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Motivated by this answer, which points out (emphasis added):

In general, it is naive to ignore applications when studying or looking for motivations for theoretical objects in PDEs. Nearly all applications of PDEs are in physical sciences, engineering, materials science, image processing, computer vision, etc. These are the motivations for studying particular types of PDEs, and without these applications, there would be almost zero mathematical interest in many of the PDEs we study. For instance, why do we spend so much time studying parabolic and elliptic equations, instead of focusing effort on bizarre fourth order equations like $u^π_{xxxx}=u^2_ye^{u_z}$? (hint: there are physical applications of elliptic and parabolic equations). We study an extremely small sliver of all possible PDEs, and without a mind towards applications, there is no reason to study these PDEs instead of others.

I was wondering, are there any ways to (partially) characterize this sliver?

When originally asking this question, I used the word "interesting" as shorthand for the PDEs I wanted to ask about. This was unhelpful since "interesting" is an inherently subjective notion. Below is a hopefully less-subjective definition.


Let $P$ be a property of PDEs; I'll characterize what I'm looking for in $P$ (there's probably multiple viable candidates, hence the soft-question tag). The idea is: $P$ should be well-defined, and "mathematically natural" in the sense of having a short mathematical characterization, but also broad enough to include the "small sliver" of PDEs which are actually studied. [*]

Asking for $P$ to correspond exactly to this sliver would obviously be too much, because "actually studied" is not a mathematical property, is not even a binary property [**], and changes over time. On the other hand, I think asking for necessary (but not sufficient) conditions might be reasonable. Here's why:

In practice, new PDEs are often derived from old ones via operations such as: placing constraints on certain variables / parameters, or the relationships between them; taking limits as they approach particular values; changing co-ordinates; substituting one expression with a related but simpler one which may give rise to similar behaviour. I can imagine applying such constructions finitely (countably?) many times to obtain a sort of closure operator on classes of PDE, and find it conceivable that if $P$ is closed in this sense and also large enough, it could include our sliver.

To recap: "actually used by scientists, engineers etc." is sufficient (but not necessary) for $P$ to hold. $P$ should also be closed under the sorts of operations used in practice to derive new PDEs from old ones. Taking the closure under such operations will make $P$ not only broad but also, I hope, simple to characterize. At the same time, I would still expect it to exclude pathological examples like $u^π_{xxxx}=u^2_ye^{u_z}$.

[*] The analogy with Reverse Mathematics, mentioned in comments below, is: there are weak subtheories of second-order arithmetic which are broad enough to prove the mathematical results actually used in science and engineering; they turn out to be "natural" not only in having short characterizations, but also because many alternative candidate theories turn out to be equivalent.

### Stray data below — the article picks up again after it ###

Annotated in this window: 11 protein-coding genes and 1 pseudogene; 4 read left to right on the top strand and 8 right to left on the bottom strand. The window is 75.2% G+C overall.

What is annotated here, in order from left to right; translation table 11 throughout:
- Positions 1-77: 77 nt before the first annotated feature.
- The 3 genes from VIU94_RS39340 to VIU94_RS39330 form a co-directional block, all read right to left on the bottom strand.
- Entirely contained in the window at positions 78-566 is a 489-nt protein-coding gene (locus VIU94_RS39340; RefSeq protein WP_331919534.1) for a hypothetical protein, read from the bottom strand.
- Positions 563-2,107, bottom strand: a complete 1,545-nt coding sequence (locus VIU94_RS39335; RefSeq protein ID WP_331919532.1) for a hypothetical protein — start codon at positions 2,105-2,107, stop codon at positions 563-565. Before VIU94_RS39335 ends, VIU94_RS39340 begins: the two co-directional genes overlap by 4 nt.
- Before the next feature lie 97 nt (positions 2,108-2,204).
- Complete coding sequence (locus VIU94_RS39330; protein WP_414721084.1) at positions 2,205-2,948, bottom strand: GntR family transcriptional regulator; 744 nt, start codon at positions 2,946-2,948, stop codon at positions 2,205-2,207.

[**] I wrote this question with the interesting number paradox in mind; the template above, with integers instead of PDEs, would just give all of them.


So: are there any natural candidates for $P$? And if so, how narrow can those candidates be before they start ruling out things with potential applications?

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    $\begingroup$ I think that the quote text does a pretty good job of explaining which "natural" conditions make a PDE "interesting". A PDE is "interesting" precisely when it models a physical phenomenon. That is, there is nothing intrinsic to mathematics which makes PDE "interesting". $\endgroup$ – Xander Henderson Aug 8 '19 at 11:57
  • $\begingroup$ That's not a mathematically natural property, because it's aiming to be both necessary and sufficient. I'm looking for properties / conditions which are mathematically natural, and do not aim to be sufficient. $\endgroup$ – Robin Saunders Aug 8 '19 at 12:01
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    $\begingroup$ I know that it isn't a mathematically natural property. That was precisely my point. "Interesting" PDEs are interesting because they model the world in which we live. This is something external to mathematics. $\endgroup$ – Xander Henderson Aug 8 '19 at 12:43
  • $\begingroup$ Even the "necessary" condition that an equation has to make sense (possibly with the consideration of boundary or initial conditions) in order to be interesting is not purely a mathematical property; an observer is involved in making "sense" of a problem. $\endgroup$ – hardmath Aug 8 '19 at 12:52
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    $\begingroup$ Surely a PDE can be mathematically interesting without having any physical (or other “external”) applications! To give just one example, consider Novikov's equation $(u-u_{xx})_t = (3 u_x u_{xx} - 4 u u_x + u u_{xxx})u$ (mathscinet.ams.org/mathscinet-getitem?mr=2430566), which has no applications whatsoever as far as I know, but is studied quite intensely by PDE people because of its intriguing behaviour when it comes to blowup of solutions, (non)uniqueness of weak solutions, complete integrability, etc. $\endgroup$ – Hans Lundmark Aug 8 '19 at 13:52

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